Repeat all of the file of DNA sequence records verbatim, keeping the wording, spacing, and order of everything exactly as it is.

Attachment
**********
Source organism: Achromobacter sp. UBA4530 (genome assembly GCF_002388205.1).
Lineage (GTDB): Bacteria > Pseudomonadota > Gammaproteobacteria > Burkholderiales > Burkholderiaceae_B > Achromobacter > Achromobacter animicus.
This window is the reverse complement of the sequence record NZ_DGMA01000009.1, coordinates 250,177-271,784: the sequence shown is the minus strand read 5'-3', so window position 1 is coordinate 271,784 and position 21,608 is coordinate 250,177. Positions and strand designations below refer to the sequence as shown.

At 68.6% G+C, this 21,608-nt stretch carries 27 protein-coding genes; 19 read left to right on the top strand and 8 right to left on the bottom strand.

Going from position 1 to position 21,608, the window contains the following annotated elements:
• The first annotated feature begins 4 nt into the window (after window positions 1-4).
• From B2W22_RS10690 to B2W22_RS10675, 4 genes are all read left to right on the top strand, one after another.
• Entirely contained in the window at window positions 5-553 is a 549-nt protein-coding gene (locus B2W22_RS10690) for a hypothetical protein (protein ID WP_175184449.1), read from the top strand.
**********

Source organism: Achromobacter sp. UBA4530 (genome assembly GCF_002388205.1).
Lineage (GTDB): Bacteria > Pseudomonadota > Gammaproteobacteria > Burkholderiales > Burkholderiaceae_B > Achromobacter > Achromobacter animicus.
This window is the reverse complement of the sequence record NZ_DGMA01000009.1, coordinates 250,177-271,784: the sequence shown is the minus strand read 5'-3', so window position 1 is coordinate 271,784 and position 21,608 is coordinate 250,177. Positions and strand designations below refer to the sequence as shown.

At 68.6% G+C, this 21,608-nt stretch carries 27 protein-coding genes; 19 read left to right on the top strand and 8 right to left on the bottom strand.

Going from position 1 to position 21,608, the window contains the following annotated elements:
• The first annotated feature begins 4 nt into the window (after window positions 1-4).
• From B2W22_RS10690 to B2W22_RS10675, 4 genes are all read left to right on the top strand, one after another.
• Entirely contained in the window at window positions 5-553 is a 549-nt protein-coding gene (locus B2W22_RS10690) for a hypothetical protein (protein ID WP_175184449.1), read from the top strand.